Internet-Draft Global Token Revocation March 2024
Parecki Expires 22 September 2024 [Page]
Web Authorization Protocol
Intended Status:
Standards Track
A. Parecki

Global Token Revocation


Global Token Revocation enables parties such as a security incident management tool or an external Identity Provider to send a request to an Authorization Server to indicate that it should revoke all of the user's existing tokens and require that the user re-authenticates before issuing new tokens.

About This Document

This note is to be removed before publishing as an RFC.

The latest revision of this draft can be found at Status information for this document may be found at

Discussion of this document takes place on the Web Authorization Protocol Working Group mailing list (, which is archived at Subscribe at

Source for this draft and an issue tracker can be found at

Status of This Memo

This Internet-Draft is submitted in full conformance with the provisions of BCP 78 and BCP 79.

Internet-Drafts are working documents of the Internet Engineering Task Force (IETF). Note that other groups may also distribute working documents as Internet-Drafts. The list of current Internet-Drafts is at

Internet-Drafts are draft documents valid for a maximum of six months and may be updated, replaced, or obsoleted by other documents at any time. It is inappropriate to use Internet-Drafts as reference material or to cite them other than as "work in progress."

This Internet-Draft will expire on 22 September 2024.

Table of Contents

1. Introduction

An OAuth Authorization Server issues tokens in response to a user authorizing a client. A party external to the OAuth Authorization Server may wish to instruct the Authorization Server to revoke all tokens belonging to a particular user, and prevent the server from issuing new tokens until the user re-authenticates.

For example, a security incident management tool may detect anomalous behaviour on a user's account, or if the user logged in through an enterprise Identity Provider, the Identity Provider may want to revoke all of a user's tokens in the event of a security incident or on the employee's termination.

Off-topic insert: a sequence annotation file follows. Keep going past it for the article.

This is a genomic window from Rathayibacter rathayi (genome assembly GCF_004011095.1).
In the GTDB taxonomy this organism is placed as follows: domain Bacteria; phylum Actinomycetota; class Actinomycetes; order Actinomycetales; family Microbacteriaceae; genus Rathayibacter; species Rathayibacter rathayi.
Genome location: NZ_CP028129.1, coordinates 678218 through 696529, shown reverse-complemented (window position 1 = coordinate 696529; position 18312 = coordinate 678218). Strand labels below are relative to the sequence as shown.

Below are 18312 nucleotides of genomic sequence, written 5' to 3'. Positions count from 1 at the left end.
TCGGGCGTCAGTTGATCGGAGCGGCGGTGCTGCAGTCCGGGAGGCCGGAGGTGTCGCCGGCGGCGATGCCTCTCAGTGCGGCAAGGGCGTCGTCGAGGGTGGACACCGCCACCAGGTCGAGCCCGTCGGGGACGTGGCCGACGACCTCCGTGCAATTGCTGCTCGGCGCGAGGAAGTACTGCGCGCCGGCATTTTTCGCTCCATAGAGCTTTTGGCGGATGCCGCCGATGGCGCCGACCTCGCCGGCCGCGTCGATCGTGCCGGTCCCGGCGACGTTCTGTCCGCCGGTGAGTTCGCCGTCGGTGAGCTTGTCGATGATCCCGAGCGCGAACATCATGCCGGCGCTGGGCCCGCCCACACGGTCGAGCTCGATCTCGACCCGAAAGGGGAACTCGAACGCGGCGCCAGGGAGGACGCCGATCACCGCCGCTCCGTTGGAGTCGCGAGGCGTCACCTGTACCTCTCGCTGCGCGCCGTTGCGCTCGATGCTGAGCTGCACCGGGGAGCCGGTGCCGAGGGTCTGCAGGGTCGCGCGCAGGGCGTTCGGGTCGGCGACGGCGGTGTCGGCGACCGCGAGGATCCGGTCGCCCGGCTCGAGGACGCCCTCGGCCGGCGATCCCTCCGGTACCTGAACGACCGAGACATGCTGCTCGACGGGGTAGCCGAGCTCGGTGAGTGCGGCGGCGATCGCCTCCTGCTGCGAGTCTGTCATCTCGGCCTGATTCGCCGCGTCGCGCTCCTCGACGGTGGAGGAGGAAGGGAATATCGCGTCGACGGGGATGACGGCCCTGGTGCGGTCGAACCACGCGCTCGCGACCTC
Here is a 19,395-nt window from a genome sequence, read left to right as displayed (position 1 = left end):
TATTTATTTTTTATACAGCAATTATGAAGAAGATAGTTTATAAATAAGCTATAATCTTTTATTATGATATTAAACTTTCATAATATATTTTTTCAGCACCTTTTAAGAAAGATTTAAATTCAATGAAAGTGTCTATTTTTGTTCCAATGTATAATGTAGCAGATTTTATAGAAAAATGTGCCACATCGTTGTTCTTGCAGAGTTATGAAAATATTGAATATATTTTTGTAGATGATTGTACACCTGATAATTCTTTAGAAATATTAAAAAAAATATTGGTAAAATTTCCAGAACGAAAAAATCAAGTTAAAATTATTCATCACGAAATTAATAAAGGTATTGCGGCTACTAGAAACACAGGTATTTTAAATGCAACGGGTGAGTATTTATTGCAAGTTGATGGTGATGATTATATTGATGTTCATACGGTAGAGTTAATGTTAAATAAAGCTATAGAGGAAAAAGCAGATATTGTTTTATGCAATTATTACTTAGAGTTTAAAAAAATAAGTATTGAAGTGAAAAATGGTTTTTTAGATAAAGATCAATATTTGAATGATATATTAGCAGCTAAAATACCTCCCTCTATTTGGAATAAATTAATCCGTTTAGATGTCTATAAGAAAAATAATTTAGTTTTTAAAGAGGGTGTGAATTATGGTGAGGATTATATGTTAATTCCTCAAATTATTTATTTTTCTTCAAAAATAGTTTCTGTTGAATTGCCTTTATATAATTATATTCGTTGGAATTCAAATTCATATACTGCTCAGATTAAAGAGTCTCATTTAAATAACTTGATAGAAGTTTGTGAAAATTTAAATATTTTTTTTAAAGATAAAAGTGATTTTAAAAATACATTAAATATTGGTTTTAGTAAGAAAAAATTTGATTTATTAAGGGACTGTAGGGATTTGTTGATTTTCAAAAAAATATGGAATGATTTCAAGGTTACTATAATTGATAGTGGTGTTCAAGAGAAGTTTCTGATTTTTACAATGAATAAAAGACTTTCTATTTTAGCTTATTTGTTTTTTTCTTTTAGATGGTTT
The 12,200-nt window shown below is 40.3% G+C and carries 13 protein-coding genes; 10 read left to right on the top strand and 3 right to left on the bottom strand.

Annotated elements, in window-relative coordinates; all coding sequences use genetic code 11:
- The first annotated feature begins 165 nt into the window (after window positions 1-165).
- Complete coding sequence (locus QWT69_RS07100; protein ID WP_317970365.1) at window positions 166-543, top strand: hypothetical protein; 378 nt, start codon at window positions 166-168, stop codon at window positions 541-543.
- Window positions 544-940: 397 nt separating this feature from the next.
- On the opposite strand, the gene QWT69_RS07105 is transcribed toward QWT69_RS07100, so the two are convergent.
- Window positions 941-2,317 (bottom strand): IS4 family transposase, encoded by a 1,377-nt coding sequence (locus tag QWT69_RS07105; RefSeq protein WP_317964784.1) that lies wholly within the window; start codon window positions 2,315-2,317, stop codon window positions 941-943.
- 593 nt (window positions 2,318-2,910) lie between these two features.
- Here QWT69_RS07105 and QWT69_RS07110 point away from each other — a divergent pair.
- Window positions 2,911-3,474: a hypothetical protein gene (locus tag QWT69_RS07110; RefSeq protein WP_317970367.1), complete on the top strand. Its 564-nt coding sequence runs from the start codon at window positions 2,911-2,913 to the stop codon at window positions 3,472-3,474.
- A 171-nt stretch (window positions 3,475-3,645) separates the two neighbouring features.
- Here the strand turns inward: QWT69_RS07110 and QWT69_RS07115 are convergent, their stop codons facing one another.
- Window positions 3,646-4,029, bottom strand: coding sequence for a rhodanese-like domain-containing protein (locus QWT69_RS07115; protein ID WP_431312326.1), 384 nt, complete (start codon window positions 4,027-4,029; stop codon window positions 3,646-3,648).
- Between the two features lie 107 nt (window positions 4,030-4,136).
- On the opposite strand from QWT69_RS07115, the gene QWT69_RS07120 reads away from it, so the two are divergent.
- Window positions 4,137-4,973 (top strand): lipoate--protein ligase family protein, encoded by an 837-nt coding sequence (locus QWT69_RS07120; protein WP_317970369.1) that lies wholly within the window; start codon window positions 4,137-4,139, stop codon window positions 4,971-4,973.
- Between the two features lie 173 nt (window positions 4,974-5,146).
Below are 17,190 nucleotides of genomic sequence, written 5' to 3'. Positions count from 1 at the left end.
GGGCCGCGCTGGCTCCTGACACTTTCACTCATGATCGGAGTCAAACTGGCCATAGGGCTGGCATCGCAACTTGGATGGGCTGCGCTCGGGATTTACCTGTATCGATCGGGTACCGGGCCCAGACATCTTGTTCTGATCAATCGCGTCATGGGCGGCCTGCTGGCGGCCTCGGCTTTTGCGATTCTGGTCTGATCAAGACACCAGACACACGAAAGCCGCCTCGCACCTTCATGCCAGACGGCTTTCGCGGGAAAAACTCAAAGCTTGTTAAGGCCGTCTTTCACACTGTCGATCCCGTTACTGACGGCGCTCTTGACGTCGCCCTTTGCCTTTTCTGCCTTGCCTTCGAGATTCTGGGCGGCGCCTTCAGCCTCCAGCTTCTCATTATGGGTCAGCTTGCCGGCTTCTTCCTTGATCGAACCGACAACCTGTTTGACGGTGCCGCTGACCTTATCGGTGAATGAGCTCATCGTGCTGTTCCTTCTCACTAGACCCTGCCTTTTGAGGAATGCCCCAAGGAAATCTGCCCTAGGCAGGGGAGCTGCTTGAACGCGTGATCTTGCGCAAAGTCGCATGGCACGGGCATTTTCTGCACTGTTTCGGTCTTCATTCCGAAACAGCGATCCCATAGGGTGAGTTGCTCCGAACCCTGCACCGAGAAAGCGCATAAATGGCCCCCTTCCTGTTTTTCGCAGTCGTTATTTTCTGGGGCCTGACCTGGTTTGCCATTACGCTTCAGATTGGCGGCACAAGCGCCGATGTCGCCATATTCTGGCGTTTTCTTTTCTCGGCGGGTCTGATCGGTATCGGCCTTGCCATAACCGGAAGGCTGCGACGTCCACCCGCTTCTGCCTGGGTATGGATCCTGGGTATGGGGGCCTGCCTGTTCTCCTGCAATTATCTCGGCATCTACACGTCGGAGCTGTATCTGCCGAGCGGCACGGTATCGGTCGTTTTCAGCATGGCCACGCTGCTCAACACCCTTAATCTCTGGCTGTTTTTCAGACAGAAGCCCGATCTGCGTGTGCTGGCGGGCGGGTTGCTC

This specification describes an API endpoint on an Authorization Server that can accept requests from external parties to revoke all tokens associated with a given user.

2. Conventions and Definitions

The key words "MUST", "MUST NOT", "REQUIRED", "SHALL", "SHALL NOT", "SHOULD", "SHOULD NOT", "RECOMMENDED", "NOT RECOMMENDED", "MAY", and "OPTIONAL" in this document are to be interpreted as described in BCP 14 [RFC2119] [RFC8174] when, and only when, they appear in all capitals, as shown here.

2.1. Terminology

This specification uses the terms "Access Token", "Authorization Code", "Authorization Endpoint", "Authorization Server" (AS), "Client", "Client Authentication", "Client Identifier", "Client Secret", "End-User", "Grant Type", "Protected Resource", "Redirection URI", "Refresh Token", "Resource Owner", "Resource Server" (RS) and "Token Endpoint" defined by [RFC6749], and the terms "OpenID Provider" (OP) and "ID Token" defined by [OpenID].

This specification uses the term "Identity Provider" (IdP) to refer to the Authorization Server or OpenID Provider that is used for End-User authentication.

TODO: Replace RFC6749 references with OAuth 2.1

2.2. Roles

In a typical OAuth deployment, the OAuth client obtains tokens from the authorization server when a user logs in and authorizes the client. In many cases, the method by which a user logs in at the authorization server is through an external identity provider.

For example, a mobile chat application is an OAuth Client, and obtains tokens from its backend server which stores the chat messages. The mobile chat backend plays the OAuth roles of "Resource Server" and "Authorization Server".